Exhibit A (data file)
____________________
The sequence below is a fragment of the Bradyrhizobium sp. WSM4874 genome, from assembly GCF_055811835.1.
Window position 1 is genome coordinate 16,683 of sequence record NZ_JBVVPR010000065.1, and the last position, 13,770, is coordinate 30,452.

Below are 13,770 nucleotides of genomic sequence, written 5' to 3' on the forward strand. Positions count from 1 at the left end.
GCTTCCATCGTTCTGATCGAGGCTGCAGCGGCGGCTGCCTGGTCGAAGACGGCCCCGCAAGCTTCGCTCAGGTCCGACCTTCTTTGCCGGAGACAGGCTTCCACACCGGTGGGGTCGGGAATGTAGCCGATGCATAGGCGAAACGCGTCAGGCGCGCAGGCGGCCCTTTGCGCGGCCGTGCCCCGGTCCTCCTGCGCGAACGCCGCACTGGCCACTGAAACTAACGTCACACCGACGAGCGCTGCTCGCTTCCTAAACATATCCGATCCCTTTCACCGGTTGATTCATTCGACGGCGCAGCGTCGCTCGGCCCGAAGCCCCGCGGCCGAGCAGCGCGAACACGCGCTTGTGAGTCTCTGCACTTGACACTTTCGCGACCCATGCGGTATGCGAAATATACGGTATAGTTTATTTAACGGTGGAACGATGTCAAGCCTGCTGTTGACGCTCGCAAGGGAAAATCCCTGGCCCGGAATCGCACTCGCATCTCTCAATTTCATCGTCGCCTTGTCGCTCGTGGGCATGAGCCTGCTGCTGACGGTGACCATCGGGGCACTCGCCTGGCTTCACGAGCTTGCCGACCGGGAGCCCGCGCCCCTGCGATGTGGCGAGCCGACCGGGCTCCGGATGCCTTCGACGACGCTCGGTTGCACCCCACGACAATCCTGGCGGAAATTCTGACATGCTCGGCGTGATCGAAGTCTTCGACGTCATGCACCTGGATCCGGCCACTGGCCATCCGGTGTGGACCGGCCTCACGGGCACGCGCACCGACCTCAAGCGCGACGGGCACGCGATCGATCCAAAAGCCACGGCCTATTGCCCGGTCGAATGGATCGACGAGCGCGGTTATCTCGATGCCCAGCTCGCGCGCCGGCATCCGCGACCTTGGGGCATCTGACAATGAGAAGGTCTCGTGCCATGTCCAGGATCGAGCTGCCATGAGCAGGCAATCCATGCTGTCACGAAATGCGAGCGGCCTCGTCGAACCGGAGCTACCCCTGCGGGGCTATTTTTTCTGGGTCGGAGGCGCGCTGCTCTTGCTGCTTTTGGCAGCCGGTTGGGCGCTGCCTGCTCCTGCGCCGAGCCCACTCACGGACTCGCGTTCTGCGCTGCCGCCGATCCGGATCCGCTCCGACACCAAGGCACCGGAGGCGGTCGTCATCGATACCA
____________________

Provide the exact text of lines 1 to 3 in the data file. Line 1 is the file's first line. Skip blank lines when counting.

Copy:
The sequence below is a fragment of the Bradyrhizobium sp. WSM4874 genome, from assembly GCF_055811835.1.
Window position 1 is genome coordinate 16,683 of sequence record NZ_JBVVPR010000065.1, and the last position, 13,770, is coordinate 30,452.

Below are 13,770 nucleotides of genomic sequence, written 5' to 3' on the forward strand. Positions count from 1 at the left end.